6 factors that determine your LTL freight quote
When booking your freight for delivery, you want to make sure you’re getting the most bang for your buck—and that all of your necessary costs are laid out for you from the get-go. Your LTL freight estimate affects your transportation budget, which in turn has a big impact on your freight spend management.
So what components actually go into your LTL freight quote, and why do carriers charge what they do for transit and delivery? Here are six important factors that carriers weigh when issuing transport rates, so that you can keep them in mind when booking your next shipment.
This one may seem obvious, but your shipment’s weight is a huge determining factor in how much you’re quoted for your LTL rates. In general, for freight to qualify as LTL, it must weigh between 150 and 20,000 pounds. But instead of paying less by shipping lighter, you’ll actually receive a lower LTL freight quote when you ship more weight per hundred pounds—called a “weight break.”
It’s important to understand that different carriers offer different weight breaks. When you receive your proposed LTL rates, they may reflect the different weight breaks offered by each carrier bidding for your shipment.
Your freight’s density is calculated using its weight combined with its dimensions. After you determine its weight, measure your shipment’s cubic footage. The weight divided by its dimensions will give you the freight class that will go into determining your LTL freight quote.
Similar to above, the higher your freight’s density, the lower freight class it will receive (more on that below) and therefore your quote will be lower as well. As a rule, carriers prefer to ship items that take up less space as compared to their weight, because they’re able to fit more items into their truck at a time (which, in turn, increases the carrier’s revenue). Therefore, a lower shipping price acts as an incentive for you to get your freight as small and heavy as possible!
As explained above, two major factors that go into determining your freight class are weight and density. Other qualities taken into account include:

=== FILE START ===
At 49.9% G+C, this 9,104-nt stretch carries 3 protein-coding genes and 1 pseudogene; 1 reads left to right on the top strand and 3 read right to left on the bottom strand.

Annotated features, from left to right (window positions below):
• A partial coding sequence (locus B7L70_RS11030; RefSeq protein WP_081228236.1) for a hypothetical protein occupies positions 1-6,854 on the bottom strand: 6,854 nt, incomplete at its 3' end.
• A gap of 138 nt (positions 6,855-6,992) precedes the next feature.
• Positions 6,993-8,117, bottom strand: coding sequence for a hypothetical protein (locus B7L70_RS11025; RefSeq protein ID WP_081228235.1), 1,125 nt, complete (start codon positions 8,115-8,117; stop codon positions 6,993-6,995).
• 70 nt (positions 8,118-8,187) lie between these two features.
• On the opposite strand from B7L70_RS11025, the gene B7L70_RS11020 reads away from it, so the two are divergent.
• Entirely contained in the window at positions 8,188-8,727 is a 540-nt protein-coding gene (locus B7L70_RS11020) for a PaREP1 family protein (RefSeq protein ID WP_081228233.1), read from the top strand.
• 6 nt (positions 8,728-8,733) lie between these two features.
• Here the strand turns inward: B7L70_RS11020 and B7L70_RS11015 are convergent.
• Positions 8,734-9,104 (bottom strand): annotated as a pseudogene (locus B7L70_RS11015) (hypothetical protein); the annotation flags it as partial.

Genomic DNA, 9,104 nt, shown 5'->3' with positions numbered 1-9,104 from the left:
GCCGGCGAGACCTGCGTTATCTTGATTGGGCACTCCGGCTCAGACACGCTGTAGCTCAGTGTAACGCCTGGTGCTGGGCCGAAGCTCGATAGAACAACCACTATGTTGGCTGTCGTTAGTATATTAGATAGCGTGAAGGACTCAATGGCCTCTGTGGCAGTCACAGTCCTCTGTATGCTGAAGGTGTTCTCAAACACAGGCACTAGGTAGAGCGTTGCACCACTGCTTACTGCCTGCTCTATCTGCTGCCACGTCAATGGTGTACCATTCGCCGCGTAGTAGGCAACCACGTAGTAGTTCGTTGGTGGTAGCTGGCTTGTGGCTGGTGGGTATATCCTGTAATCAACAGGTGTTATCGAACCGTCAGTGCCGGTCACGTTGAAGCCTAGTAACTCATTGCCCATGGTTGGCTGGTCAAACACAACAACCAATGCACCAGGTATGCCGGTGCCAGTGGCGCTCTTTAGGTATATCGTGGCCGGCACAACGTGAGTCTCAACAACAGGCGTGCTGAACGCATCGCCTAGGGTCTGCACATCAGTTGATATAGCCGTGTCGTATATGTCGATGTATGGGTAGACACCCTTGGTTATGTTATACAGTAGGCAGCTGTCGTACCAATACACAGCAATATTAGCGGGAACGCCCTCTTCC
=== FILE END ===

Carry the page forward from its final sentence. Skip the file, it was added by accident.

- The value of your items
- Whether your freight is easily stowed
- Special handling needs
- Liability (i.e., how likely it is that your freight may be damaged in transit)
In general, the lower the freight class that you receive, the cheaper your LTL freight quote will be.
Points of origin & destination
You can expect your freight quote to be higher as the distance it travels increases. Your carrier is roping in the driver’s time and wages, equipment costs, and other factors. If you’re shipping to a location that may have more limited access, like a rural destination, your rate will also reflect the higher level of delivery difficulty.
Also understand that some LTL carriers only operate within a specific region. If your freight needs to cross multiple zip codes, or outside of a given carrier’s region, it’ll be handed off to another carrier—and this process, called “interlining,” repeats as necessary until it reaches its final destination. All of this can affect your LTL rate.
Accessorials & fuel prices
If your freight requires any special or extra services, called “accessorials,” your LTL quote will factor in those items. These could include:
- Residential deliveries
- Long-haul fees
- Trailer requirements
- Limited access deliveries
- Special equipment (e.g., a liftgate)
A fuel surcharge fee is also commonly added to LTL shipping estimates to cover the cost of fuel required to take your freight from pickup to delivery.
Carriers & negotiated rates
Carriers are in charge of setting their own weight breaks, LTL freight estimates, and accessorial fees. Therefore, your variance in quotes will reflect the specific carriers opting to transport your goods.
Working with a freight broker that has negotiated rates with specific carriers can give you a little more predictability when quoting your LTL shipment. And some carriers go so far as to negotiate discounted rates exclusive to their business—like Flock Freight!